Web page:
Oak Creek Canyon

Location: Red Rock Canyon National Conservation Area
Length: Approx 2.5 miles one way
Difficulty: Easy (rocky dirt road)

Finding the trail-head 

From the intersection Interstate 15 and Blue Diamond road in south Las Vegas, drive 10.6 miles west on Blue Diamond Road. Exit onto Nevada highway 159 for 6.9 miles and Oak Creek Canyon trail-head is on your left. Parking is available on both sides of the street.

There was a little bit of a controversy on whether there would be availability to this trail due to the government shutdown. The scenic loop drive and access to all the trails along the scenic loop drive is closed during the government shutdown. However First Creek and Oak Creek trail-heads are outside of the scenic loop drive and is available to use. As I approached passing First Creek Trail-head before I reach Oak Creek I notice that the parking area for First Creek is pretty full, and arriving to the Oak Creek Trail-head, the same situation was true, many cars parked. There was no signs posted denying access. There was a heavy police presence and the entrance and exit of the scenic loop drive, but was not appearing to harass anyone on the trails that did not start from the scenic loop drive. Also the ranches that are located  inside Red Rock Canyon National Conservation Area seemed to operating as well.

As you start this trail you follow the rocky road west toward the canyon walls. After about a half mile or so there is a smaller trail that veers off to the right, follow this path along right. After hiking this trail several times, following the main wide rocky path of the road is rough under the hikers foot. Small, medium and large rocks that roll very easily under your feet, lie along the path of the main wide road. The smaller trail that veers off, connects back with the main path as you reach the mouth of Oak Creek, with a much better footing control. Once you reach the mouth of Oak Creek and follow back toward the canyon wall the brush will start getting dense and the end of the trail in nearing, the return path should be of one in similar fashion of the way you came.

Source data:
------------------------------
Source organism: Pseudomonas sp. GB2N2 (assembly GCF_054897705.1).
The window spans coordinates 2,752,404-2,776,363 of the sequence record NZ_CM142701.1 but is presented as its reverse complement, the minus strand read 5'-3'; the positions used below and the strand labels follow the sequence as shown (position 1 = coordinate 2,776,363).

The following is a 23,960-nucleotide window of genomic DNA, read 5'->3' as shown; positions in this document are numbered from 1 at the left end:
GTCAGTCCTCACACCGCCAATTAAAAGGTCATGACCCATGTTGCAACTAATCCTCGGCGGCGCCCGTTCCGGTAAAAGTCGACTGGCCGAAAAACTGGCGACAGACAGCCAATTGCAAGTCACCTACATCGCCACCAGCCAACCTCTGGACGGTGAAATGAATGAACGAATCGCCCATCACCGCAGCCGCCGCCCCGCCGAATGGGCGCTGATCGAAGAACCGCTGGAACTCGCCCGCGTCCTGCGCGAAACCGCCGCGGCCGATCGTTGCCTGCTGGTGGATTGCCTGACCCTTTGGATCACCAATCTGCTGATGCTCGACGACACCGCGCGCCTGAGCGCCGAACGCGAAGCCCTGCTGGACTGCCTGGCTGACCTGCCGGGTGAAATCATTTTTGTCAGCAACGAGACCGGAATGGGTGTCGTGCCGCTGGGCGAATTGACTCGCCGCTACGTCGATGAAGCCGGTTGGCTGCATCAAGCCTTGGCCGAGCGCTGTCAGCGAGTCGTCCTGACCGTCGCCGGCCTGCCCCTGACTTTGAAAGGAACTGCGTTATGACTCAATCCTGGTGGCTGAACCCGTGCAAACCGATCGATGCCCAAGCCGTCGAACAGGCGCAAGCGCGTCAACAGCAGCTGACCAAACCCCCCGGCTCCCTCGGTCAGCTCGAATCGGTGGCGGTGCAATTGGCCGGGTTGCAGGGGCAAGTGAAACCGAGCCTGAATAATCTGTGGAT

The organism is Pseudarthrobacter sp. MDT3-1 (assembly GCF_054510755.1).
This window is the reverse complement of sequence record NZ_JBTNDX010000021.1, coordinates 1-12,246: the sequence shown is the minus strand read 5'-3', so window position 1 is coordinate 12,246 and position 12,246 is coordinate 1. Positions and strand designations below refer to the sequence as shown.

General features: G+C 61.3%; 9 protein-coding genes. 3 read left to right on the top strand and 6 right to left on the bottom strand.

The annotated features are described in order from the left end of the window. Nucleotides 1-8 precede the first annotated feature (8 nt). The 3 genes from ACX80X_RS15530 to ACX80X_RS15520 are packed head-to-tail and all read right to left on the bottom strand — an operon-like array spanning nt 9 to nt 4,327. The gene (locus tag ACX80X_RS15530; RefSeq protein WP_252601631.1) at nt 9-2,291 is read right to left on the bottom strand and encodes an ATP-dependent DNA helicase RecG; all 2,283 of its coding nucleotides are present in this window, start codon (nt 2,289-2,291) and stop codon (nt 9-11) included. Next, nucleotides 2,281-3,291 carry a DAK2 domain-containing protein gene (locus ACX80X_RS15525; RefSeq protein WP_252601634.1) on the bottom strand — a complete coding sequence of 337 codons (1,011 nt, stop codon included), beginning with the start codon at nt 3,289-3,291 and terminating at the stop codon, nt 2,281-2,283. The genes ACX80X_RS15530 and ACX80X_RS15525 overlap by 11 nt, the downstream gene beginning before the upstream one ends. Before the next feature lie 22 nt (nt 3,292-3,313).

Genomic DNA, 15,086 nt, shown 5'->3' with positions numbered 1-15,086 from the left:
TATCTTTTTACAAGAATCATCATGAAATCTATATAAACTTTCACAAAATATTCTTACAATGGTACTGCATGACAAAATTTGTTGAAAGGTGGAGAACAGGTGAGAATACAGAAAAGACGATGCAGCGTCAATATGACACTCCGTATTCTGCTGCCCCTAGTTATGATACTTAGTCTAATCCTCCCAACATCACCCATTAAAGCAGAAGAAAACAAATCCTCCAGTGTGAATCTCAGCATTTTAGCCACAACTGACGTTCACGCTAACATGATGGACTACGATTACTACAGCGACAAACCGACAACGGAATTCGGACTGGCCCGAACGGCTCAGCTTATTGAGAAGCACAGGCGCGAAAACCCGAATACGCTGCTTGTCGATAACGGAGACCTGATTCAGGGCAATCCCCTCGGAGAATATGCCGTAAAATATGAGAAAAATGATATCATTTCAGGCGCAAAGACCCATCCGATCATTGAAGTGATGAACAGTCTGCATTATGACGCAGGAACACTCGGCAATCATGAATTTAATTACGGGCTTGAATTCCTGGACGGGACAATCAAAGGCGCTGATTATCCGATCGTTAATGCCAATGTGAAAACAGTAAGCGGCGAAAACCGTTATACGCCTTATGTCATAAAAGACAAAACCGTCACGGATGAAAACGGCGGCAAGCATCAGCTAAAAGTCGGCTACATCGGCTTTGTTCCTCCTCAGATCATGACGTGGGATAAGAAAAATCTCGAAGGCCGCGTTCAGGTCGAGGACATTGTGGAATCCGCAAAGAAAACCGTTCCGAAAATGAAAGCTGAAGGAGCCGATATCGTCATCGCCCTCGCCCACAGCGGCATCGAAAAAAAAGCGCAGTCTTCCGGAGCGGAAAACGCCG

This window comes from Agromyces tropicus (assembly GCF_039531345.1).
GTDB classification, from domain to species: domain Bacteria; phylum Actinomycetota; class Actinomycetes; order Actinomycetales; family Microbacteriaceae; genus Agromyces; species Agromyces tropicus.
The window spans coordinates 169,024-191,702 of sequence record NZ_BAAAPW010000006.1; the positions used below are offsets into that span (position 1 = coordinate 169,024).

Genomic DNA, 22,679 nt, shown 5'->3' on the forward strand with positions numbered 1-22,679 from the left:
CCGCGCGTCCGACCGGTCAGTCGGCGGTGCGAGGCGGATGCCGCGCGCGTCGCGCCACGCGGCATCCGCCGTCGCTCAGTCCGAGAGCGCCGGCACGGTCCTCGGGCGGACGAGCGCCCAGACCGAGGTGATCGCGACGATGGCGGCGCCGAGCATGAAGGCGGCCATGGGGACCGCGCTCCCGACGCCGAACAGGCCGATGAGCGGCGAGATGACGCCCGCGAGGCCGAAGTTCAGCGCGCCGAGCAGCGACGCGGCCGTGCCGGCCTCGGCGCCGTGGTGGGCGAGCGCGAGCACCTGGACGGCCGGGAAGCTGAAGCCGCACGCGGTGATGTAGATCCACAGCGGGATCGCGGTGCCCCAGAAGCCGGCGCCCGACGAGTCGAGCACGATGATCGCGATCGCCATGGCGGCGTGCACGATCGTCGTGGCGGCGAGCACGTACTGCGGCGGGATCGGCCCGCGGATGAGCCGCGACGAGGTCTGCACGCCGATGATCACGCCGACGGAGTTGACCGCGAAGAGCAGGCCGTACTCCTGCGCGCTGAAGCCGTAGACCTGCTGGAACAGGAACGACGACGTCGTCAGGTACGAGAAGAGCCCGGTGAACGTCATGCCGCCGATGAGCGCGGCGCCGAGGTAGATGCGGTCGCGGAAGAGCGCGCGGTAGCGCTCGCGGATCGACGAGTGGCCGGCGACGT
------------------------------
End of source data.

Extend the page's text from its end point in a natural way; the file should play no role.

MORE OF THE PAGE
A fact I learned after hiking the trail is that this trail is named for the live oaks that grow along it. The term “live oak” means that the plant is evergreen and keeps its leaves all year.

As far as my opinions on the government shutdown and closing of parks:

God gifted us with this planet.
The government gifted us with preserving some portions of the planet.

Just because the government decides to stop funding the preservation of these God gifted treasures, does not mean the government should deny us access to the gift God gifted us, our planet. I do understand the closing of facilities that have been built, but the closing of the land is ridiculous. I understand the arguments lie in not enough staff for search and rescue efforts. But I think each one of us take that risk every day whether we are walking around the block or driving to work. Then there are the other arguments of vandalism. Vandalism usually happens to man created items, not God created items. The closing of a memorial can be understood through those arguments but not the access to the wild Earth.
There is a Yin and a Yang for every situation. I am willing to accept that there may not be someone to help me in a moment of danger. I accept this risk everyday, going into the wilderness is no different. And as far as vandalism goes….where do I sign up to be part of the restoration crew?


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